The goal of this course is to introduce students to research theory, methods and tools; and to expand their appreciation of the quintessential role of research in guiding practice. Qualitative and Quantitative research methodologies, sampling, data collection, and data analysis, as well as skills in critiquing research studies will be taught in the context of ethical standards governing evaluation and research as set forth in the NASW Code of Ethics. This course is a part of the core curriculum of the social work program. 3 hours.
This course provides the context for understanding the analysis and interpretation of quantitative data. Descriptive and inferential statistics will be covered, along with hypothesis testing and statistical significance. 3 hours. Prerequisites: SW 320 [Min Grade: C].
The primary goal of this course is to introduce students to social work's helping process that facilitates change and improves social functioning. More specifically, students will study the structure and skills of conducting an interview and the collaborative problem-solving process. Accordingly, students will have the opportunity to learn about and to practice various interviewing skills and communication methods such as session contracting, exploring sensitive subjects, and conflict resolution/mediation. Other areas of emphasis are empathetic responding, active listening, reflecting feelings and content, and observing nonverbal communication. This course will concentrate on assessment skills at the micro-level. Integral to the course goal is a focus on self-awareness and the professional use of self needed to build an interpersonal helping relationship. Therefore, students will examine ways in which their own personal values as well as characteristics (e.g. age, gender, ethnicity) and perceptions (e.g. belief in client autonomy, non-judgmentalism, body language), may influence their communication with others. Emphasis will also be placed on documentation (narratives, comprehensive assessments) and the importance that accurate and timely documentation plays in our work with clients. 4 hours.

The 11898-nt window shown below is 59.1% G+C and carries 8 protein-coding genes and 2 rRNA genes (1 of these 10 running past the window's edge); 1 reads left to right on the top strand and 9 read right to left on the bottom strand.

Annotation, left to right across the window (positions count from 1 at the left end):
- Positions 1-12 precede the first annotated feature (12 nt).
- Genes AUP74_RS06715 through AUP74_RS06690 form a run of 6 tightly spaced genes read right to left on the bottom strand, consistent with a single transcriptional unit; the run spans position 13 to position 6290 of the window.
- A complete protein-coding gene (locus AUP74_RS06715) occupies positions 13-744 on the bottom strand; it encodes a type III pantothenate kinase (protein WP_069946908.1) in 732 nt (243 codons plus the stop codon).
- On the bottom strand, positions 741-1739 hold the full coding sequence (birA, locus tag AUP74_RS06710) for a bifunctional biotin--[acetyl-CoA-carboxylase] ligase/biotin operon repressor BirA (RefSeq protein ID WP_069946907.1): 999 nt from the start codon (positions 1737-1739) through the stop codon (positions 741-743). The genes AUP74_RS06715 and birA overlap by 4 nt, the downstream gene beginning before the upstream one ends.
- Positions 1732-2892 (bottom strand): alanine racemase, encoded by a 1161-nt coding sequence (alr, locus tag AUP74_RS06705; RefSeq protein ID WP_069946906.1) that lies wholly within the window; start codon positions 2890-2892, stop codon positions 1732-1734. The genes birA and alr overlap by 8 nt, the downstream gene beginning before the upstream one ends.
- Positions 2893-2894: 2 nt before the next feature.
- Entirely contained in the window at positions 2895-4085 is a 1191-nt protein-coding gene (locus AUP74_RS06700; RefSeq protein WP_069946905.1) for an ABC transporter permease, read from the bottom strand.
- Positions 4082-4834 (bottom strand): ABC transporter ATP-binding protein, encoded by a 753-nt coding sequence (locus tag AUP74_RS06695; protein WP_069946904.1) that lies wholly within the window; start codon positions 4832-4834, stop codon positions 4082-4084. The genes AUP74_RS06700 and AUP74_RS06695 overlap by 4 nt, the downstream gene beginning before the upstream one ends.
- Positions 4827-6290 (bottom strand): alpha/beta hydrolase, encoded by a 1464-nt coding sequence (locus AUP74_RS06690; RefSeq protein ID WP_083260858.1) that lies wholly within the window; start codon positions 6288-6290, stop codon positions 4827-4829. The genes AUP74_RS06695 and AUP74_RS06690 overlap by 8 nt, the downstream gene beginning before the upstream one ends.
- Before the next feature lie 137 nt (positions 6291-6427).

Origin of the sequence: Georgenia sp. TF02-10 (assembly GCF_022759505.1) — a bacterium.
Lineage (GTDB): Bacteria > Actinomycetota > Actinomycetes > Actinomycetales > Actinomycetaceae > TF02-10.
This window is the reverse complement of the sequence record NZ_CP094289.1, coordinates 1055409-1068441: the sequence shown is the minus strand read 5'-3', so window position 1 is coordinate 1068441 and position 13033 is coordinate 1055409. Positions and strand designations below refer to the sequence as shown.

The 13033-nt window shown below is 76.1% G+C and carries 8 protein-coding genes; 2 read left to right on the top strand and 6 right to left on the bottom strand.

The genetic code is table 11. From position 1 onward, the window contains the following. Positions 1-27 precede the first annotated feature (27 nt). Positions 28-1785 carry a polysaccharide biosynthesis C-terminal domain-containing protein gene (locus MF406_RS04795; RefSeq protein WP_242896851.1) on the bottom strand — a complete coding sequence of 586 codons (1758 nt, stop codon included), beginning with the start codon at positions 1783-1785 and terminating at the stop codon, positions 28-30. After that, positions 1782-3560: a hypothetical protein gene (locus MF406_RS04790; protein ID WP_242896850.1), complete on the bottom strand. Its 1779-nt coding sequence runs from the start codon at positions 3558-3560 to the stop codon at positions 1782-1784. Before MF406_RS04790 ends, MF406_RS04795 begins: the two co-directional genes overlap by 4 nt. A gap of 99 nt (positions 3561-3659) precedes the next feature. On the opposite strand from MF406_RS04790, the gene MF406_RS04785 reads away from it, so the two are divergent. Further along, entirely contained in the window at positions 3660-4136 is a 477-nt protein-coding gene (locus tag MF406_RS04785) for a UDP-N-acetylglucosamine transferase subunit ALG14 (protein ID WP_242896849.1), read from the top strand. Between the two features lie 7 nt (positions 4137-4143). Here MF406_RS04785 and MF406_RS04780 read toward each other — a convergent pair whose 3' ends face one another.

Generalist model application of social work practice at the mezzo and marco levels. Students will look at resource/case management, creating alliances, community change, and social activism and advocacy. Focus on adherence to Code of Ethics and ethical practice. 3 hours. Prerequisites: SW 322 [Min Grade: C].
Integration of social work knowledge and values with application of professional helping skills. Students participate in a full-time placement in approved social service agencies under supervision of master's-level social workers. 9 hours. Prerequisites: SW 494 [Min Grade: C; can be taken concurrently].
The capstone course in Social Work is an integrative seminar that must be taken concurrently with SW 490: Practicum in Social Work. The seminar reviews basic social work tools that will enhance the students' work with client systems by providing opportunities to increase their knowledge of the social work profession, practice collegial collaboration for the benefit of clients, and engage in strategies for problem-solving. The seminar also provides a forum to review students' practicum experiences, discuss social work practice issues, and reflect on the relationship of these experiences to their overall social work education program. 3 hours. Prerequisites: SW 490 [Min Grade: P; can be taken concurrently].
You will also choose one Social Work elective (3 hours).
Foundation CoursesSelected social and behavioral science courses provide a foundation for the professional courses. Majors must take the following courses from other disciplines:
- ANTH 101: Introduction to Cultural Anthropology
- BY 101: Topics in Contemporary Biology and BY 102: Topics in Contemporary Biology Lab OR BY 123: Introductory Biology & Lab (this requirement may be taken as part of the Core Curriculum)
- CS 101: Fluency with Information Technology
- EC 110: Economics and Society OR EC 211: Principles of Macroeconomics
- HY 121: The United States since 1877
- PSC 101: Introduction to American Government OR PSC 221: American State and Local Government
- PY 101: Introduction to Psychology
- SOC 100: Introduction to Sociology